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Drone sighting at prison cause for concern

(Scott G Winterton, Deseret News/File Photo)

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DRAPER — The Utah State Department of Corrections is concerned about prison security after a possible drone sighting was reported at the Utah State Prison July 15.

A Department of Corrections employee reportedly saw what looked like a drone flying over a recreation yard at the prison that morning, and all recreation yards were subsequently closed for about 15 minutes, according to Department of Corrections spokeswoman Brooke Adams.

Officers on site searched all the recreation yards and the surrounding areas for the alleged drone or anything it may have dropped, but did not find anything.

"Like Department of Corrections across the country, we are concerned about the increased use of drones and the implications they pose for our security," Adams said. "We are following and are engaged in those discussions about any possible means of preventing interference with operations from drones, and, you know, it's a developing area of discussion here and elsewhere in the nation."

Security staff is aware of the possible drone report and are vigilantly watching for drones. Drones have been used in other places to introduce contraband into prisons, Adams said.

She added it is a crime to introduce contraband into prisons whether it's by a drone or another method, and those who do could face misdemeanor or felony charges.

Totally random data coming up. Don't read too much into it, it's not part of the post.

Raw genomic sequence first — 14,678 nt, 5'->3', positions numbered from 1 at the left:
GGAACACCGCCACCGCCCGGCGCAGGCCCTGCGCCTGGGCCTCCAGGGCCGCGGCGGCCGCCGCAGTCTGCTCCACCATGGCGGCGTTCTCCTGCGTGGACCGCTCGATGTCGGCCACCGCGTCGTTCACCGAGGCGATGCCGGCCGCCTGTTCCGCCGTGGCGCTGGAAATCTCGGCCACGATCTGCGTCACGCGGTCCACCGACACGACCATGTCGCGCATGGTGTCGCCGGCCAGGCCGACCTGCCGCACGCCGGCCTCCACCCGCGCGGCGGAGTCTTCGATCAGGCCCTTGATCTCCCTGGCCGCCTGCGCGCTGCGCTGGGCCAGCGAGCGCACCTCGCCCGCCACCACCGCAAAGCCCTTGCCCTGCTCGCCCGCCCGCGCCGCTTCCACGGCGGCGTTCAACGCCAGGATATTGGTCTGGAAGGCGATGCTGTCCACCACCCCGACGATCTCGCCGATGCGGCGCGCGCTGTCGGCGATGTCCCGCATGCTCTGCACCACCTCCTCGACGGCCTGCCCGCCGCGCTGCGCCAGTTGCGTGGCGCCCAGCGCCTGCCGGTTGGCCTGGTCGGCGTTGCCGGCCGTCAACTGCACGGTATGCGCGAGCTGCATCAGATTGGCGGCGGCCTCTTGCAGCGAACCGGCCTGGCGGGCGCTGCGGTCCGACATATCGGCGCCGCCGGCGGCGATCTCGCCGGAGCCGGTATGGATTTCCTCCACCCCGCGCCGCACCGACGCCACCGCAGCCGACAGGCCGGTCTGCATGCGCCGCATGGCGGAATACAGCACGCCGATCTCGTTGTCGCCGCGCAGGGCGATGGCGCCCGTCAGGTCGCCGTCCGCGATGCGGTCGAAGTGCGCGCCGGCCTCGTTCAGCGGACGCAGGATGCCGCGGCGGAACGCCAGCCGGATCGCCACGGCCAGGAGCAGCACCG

Likewise, any attempt to have a drone fly into the prison area to pick up a note or anything else from an inmate is also illegal. Adams said they control everything that goes in and out of the prison.

We take it seriously if we get a report ... of what appears to be a drone. We're going to take that very seriously and act accordingly.

–Brooke Adams, Utah State Department of Corrections spokeswoman

"We take it seriously if we get a report ... of what appears to be a drone," Adams said. "We're going to take that very seriously and act accordingly."

In light of the possible drone sighting, administrators were discussing ways to prevent any possible drones from interfering with prison operations in the future, she said.

Adams asked anyone who works at nearby businesses or passersby who see what could be a drone to alert them so they can investigate it and prevent security breach.

According to the Associated Press, a drone released a package of heroin, tobacco and marijuana in an Ohio prison yard July 29 as inmates were outside.

The drugs were reportedly meant for an inmate who was in the north recreation yard, and it was "thrown over a fence into the south recreation yard," according to AP.

There have been other incidences of drones breaching security at the Ohio prison, a spokeswoman for the Department of Rehabilitation and Correction, JoEllen Smith, told the Mansfield News Journal.

Smith said the agency is trying to better detect drones and boost awareness.

Prison administrators aren't the only ones worried about the increased popularity of drones. Wildfire officials in several states have issued warnings to the public to keep drones out of wildfires because they interfere with planes trying to make water and retardant drops.

Contributing: Mary Richards, Pat Reavy

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